Introduction 100 Important Statutes one must Know as a citizen of India considering the fact we have laws in the form of statutes that have directly or indirectly affected each and every one of us. Our legislator that is Parliament has framed law on almost each and every sector be it a crime, civil, environment, finance, personal laws,… Read More »


100 Important Statutes one must Know as a citizen of India considering the fact we have laws in the form of statutes that have directly or indirectly affected each and every one of us. Our legislator that is Parliament has framed law on almost each and every sector be it a crime, civil, environment, finance, personal laws, citizenship, tax and whatnot. In this article we will try to list out such 100 must know statutes for you.

100 Important Statutes You Must Know

Statutes 1-25

26. The Environment Protection Act, 1986[1]

The Act was prepared in the year 1986 after the Bhopal tragedy. The purpose of the Act is to implement the decisions of the United Nations Conference on the Human Environment of 1972. The decisions relating to the protection and improvement of the human environment and the prevention of hazards to human beings, other living creatures, plants and property. The Act is an “umbrella” for legislations designed to provide a framework for Central Government, coordination of the activities of various central and state authorities established under previous Acts, such as the Water Act and the Air Act.

27. The Epidemic Diseases Act, 1897[2]

The Act aims to provide for the better prevention of the spread of dangerous epidemic diseases (such as Covid-19). Under the Act, temporary provisions or regulations can be made to be observed by the public to tackle or prevent the outbreak of a disease. The Epidemic Diseases Bill was tabled on January 28, 1897, during an outbreak of bubonic plague in Mumbai (then Bombay).

The existing laws were deemed insufficient to deal with various matters such as “overcrowded houses, neglected latrines and huts, accumulations of filth, insanitary cowsheds and stables, and the disposal of house refuse. The Bill called for special powers for governments of Indian provinces and local bodies, including to check passengers off trains and sea routes.

28. The Essential Commodities Act, 1955

This Act is used by the Government to regulate the production, supply and distribution of a whole host of commodities it declares ‘essential’ in order to make them available to consumers at fair prices. The list of items under the Act includes drugs, fertilisers, pulses and edible oils, and petroleum and petroleum products.

The Centre can include new commodities as and when the need arises, and take them off the list once the situation improves. Under the Act, the government can also fix the maximum retail price (MRP) of any packaged product that it declares an “essential commodity”.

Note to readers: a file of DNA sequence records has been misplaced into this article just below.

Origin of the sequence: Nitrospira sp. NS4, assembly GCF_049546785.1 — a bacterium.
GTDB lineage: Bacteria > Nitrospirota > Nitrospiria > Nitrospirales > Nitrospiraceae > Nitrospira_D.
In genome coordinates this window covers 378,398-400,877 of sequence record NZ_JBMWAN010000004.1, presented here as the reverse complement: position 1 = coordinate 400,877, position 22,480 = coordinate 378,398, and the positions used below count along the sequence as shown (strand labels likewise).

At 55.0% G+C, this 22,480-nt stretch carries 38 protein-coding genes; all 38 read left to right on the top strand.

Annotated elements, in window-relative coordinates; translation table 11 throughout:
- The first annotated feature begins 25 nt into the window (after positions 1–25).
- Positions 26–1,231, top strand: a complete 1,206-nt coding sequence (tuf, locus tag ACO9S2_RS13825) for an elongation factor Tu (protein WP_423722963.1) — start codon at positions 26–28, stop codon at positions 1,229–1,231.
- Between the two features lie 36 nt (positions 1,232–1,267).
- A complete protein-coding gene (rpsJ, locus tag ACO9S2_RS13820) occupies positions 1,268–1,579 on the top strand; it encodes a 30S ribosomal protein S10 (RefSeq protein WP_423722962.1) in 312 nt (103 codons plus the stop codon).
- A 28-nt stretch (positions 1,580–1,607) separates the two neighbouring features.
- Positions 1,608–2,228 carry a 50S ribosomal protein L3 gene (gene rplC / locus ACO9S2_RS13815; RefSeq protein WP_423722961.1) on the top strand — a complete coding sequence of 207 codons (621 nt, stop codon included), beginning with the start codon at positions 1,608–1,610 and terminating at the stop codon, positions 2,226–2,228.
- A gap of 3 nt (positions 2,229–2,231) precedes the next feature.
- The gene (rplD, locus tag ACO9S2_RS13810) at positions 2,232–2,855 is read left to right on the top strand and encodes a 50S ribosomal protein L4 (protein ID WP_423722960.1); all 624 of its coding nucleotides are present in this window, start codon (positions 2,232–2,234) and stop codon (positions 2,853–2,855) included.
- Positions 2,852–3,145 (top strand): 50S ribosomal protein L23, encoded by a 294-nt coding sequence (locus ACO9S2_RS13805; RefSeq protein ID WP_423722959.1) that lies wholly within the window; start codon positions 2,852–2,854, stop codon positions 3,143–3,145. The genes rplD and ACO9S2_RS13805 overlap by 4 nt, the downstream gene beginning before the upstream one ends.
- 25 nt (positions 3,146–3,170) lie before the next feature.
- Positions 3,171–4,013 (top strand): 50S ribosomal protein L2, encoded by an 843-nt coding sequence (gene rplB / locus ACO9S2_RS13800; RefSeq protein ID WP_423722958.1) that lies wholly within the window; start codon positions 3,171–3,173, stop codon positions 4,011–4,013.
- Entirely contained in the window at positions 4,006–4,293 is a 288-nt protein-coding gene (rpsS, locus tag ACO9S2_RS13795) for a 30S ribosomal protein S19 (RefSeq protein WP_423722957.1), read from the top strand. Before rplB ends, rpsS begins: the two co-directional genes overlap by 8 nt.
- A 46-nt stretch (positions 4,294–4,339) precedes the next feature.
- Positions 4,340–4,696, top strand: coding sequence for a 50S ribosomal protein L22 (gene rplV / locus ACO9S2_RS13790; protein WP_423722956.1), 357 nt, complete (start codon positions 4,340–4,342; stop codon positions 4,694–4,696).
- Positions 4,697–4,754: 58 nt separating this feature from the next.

29. The Fiscal Responsibility and Budget Management Act, 2003[4]

It aims to make the Central government responsible for ensuring inter-generational equity in fiscal management and long-term macro-economic stability. The Act envisages the setting of limits on the Central government’s debt and deficits. It limited the fiscal deficit to 3% of the GDP.

To ensure that the States too are financially prudent, the 12th Finance Commission’s recommendations in 2004 linked debt relief to States with their enactment of similar laws. The States have since enacted their own respective Financial Responsibility Legislation, which sets the same 3% of Gross State Domestic Product (GSDP) cap on their annual budget deficits.

30. The Food Safety and Standards Act, 2006[5]

The Act establishes the Food Safety and Standards Authority of India (FSSAI). consolidates various acts & orders that had earlier handled food-related issues in various Ministries and Departments, such as:- Prevention of Food Adulteration Act, 1954, Fruit Products Order, 1955, Meat Food Products Order, 1973, Vegetable Oil Products (Control) Order, 1947, Edible Oils Packaging (Regulation) Order 1988 and Milk and Milk Products Order, 1992. These were repealed after commencement of FSS Act, 2006. FSSAI was consequently established in 2008 but work within the Food Authority effectively began in 2011 after its Rules and key Regulations were notified.

31. The Foreign Contribution (Regulation) Act, 2010[6]

FCRA 2010 is a consolidating act passed by the Government of India in the year 2010. It seeks to regulate foreign contributions or donations and hospitality (air travel, hotel accommodation etc) to Indian organizations and individuals and to stop such contributions which might damage the national interest. It is an act passed for regulating and prohibiting the acceptance and utilization of foreign contribution or foreign hospitality by companies, associations or individuals for such activities that could prove to be detrimental to the national interest and for matters connected therewith or incidental thereto.

32. The Foreign Exchange Management Act, 1999[7]

The Act was enacted to overcome the shortage of foreign currency in the country. It facilitates and promotes external Trade and Payments, development of foreign exchange market in India. FEMA contains 7 Chapters divided into 49 sections of which 12 sections cover operational part and rest deals with contravention, penalties, adjudication, appeals, enforcement etc. It provides the basic legal framework. Under section 46, it empowers the Central Government to make the rules. Under section 47, it empowers RBI to make the regulations. Its main powers are with the Central Government and the RBI.